Thought you might enjoy this post from the blog, Note to Self (published July 21, 2014). The blog’s author is Sarah D. Tolzmann. Since we are in the business of dealing with people’s things in later life, we thought you might find this piece as “charming” as we did ~
Blogging is, like, hard these days. Obviously I don’t do it that often anymore, but you know by now that when I do—I mean it. Case in point…
The one-year anniversary of my beautiful grandmother’s death came and went last week. I still can’t figure out what to do with that—the one year, or any anniversary of the loss of a loved one. It’s hard. There’s guilt for not paying enough respect (what is “enough?”) There’s also regret for dwelling on the past. There really is no right way, no matter what people say. Of course, I find it easier to dwell on the positive. I found many photos on my phone from her last months spent sick in bed, but immediately decided against re-hashing those private and painful moments. (They’re not mine to share anyway.) Despite being surrounded by loved ones, those visuals do not exemplify the person she was.
So, I’ve just been thinking about our first year without a grandmother. Since her passing, as an extended family, we celebrated the birth of my cousin’s adorable daughter and two weddings. We also celebrated “her boys” (the University of Virginia baseball team) going to the College World Series for the second time (it was a big deal to us). I think I speak for everyone when I say these reunions are much more pleasant than the all-black events of last summer. But as the matriarch and defacto party planner for every family get-together, she is ingrained in our family experience. I can’t see them without thinking of her.
Never mind that my mom stands and laughs like her, and my Aunt Molly has her voice. I just associate the boisterous laughter of our giant family members with something she created. So we hug and crack jokes and make dinner and keep going. And she’s there in the kitchen with us. And she’s on the porch, in the driver’s seat, and at the ballgame. I smiled to revisit her name on the Hall of Fame door at the baseball stadium this season when heading in for a playoff game. Her memory is literally everywhere, whether in formal honor or passing thought. Special people have this effect.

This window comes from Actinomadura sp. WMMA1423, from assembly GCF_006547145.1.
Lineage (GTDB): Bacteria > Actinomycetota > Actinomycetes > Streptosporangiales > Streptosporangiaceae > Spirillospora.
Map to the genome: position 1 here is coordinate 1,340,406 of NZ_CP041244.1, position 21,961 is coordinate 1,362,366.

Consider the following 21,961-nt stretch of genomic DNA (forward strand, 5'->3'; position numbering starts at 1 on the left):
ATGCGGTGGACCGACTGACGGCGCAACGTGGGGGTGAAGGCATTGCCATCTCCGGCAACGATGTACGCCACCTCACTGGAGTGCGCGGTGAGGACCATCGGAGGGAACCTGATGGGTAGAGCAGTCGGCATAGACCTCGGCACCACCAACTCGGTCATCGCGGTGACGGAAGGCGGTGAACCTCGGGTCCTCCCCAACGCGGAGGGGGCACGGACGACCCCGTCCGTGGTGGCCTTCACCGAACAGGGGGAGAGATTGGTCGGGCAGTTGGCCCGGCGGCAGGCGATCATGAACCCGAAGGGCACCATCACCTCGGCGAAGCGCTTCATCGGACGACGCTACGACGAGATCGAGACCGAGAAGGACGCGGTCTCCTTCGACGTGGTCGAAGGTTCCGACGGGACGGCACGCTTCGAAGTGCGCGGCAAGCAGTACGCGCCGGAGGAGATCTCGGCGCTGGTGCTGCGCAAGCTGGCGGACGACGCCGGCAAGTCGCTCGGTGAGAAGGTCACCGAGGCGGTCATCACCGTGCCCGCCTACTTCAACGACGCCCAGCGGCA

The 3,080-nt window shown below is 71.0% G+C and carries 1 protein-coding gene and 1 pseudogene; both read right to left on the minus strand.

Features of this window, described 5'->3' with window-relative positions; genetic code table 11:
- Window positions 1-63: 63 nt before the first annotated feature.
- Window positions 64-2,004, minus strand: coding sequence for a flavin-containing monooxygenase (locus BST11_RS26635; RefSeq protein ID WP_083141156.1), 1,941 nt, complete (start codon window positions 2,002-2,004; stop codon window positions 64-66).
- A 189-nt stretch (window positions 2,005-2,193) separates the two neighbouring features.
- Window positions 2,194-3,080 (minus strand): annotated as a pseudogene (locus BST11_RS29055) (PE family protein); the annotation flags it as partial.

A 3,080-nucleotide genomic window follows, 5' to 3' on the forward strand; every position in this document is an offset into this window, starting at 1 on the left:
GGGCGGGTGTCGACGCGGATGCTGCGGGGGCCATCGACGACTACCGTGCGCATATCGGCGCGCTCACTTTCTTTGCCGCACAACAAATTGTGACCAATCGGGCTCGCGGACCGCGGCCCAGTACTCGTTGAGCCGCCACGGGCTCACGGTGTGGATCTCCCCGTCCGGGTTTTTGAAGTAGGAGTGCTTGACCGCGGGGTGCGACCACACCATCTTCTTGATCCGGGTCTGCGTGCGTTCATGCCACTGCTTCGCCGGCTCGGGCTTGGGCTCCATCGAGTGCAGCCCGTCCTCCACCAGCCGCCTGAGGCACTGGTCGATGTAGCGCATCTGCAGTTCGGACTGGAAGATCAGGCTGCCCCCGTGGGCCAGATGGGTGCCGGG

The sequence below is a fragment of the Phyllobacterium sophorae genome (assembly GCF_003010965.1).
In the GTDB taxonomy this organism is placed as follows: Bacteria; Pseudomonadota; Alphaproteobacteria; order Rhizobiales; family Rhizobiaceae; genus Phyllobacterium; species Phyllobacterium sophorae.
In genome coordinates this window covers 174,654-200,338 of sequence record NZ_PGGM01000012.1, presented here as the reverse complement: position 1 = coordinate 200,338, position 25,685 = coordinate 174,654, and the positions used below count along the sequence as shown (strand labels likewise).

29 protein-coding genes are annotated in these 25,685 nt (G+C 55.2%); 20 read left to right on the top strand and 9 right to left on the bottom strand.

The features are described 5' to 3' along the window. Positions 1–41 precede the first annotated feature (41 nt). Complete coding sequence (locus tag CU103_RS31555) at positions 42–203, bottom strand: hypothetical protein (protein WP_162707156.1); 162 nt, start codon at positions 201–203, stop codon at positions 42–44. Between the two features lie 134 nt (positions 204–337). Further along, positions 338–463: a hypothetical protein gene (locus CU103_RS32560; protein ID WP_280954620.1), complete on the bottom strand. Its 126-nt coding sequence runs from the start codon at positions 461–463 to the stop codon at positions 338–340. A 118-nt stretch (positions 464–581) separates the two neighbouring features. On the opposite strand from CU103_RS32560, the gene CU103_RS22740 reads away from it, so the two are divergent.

Now, about the above image. It goes without saying that emotionally, I keep many pieces of her with me. Physically, I have this: her charm bracelet. I thought it would be a nice little memorial, especially for the family members who may not have seen it. Somewhere in the hubbub of cleaning out her closet and giving away her things last Spring (her orders, mind you), I found a faded Liberty of London zip pouch in the back of a dresser drawer. It smelled heavily of Estée Lauder perfume (as does everything of hers). I pulled the stiff zipper open and this charm bracelet cascaded into my hand with a few decisive clinks. When I took it to her, she clutched it to her chest, and exclaimed: “Oh, I’ve had this since I was a teenager!” Without missing a beat, she thumbed each charm and took me through their origins one-by-one. Grandad’s high school service medal. Her college class ring. His Beta pin. His honors society lavaliere. It is truly a fantastic keepsake.
Since she gifted it to me, it’s been sitting in the same pouch on shelf in my bedroom. I thought about framing it, or getting some kind of glass box for display. But it’s kind of nice to see and remember it all over again every so often. Today, I took it out and went back through our conversation in my head. With a little light Googling and a magnifying glass, I could decipher the details once more. From what I can remember, there are 3 charms that are truly hers. The rest are tokens of my grandfather’s accomplishments and physical proof that she was part of his journey the entire way. As if we ever doubted that for a second…
Though not a photograph, this actually exemplifies her quite perfectly. It represents her unspoken mantra of treasuring each moment wholeheartedly. (All us Instagrammers can relate.) In retrospect, I see this in my memories of her. She threw so much effort into personal events and celebrations, which on the surface may have seemed frivolous. But as a result, we wear the experiences like charms—little happy capsules of memory. There could be one for each giant Christmas dinner, each summer by the sea, every grandchild’s graduation, college acceptance, honors society and degree. Lord help her, she would have run out of room on the chain. But this is where it all started—with her and grandad and their step-by-step journey together. I think that’s pretty special.
One year later, I love that I can learn from her legacy even though she’s no longer around to tell me in person. As they say, actions speak louder than words. Hers were quite charming. (Wink.)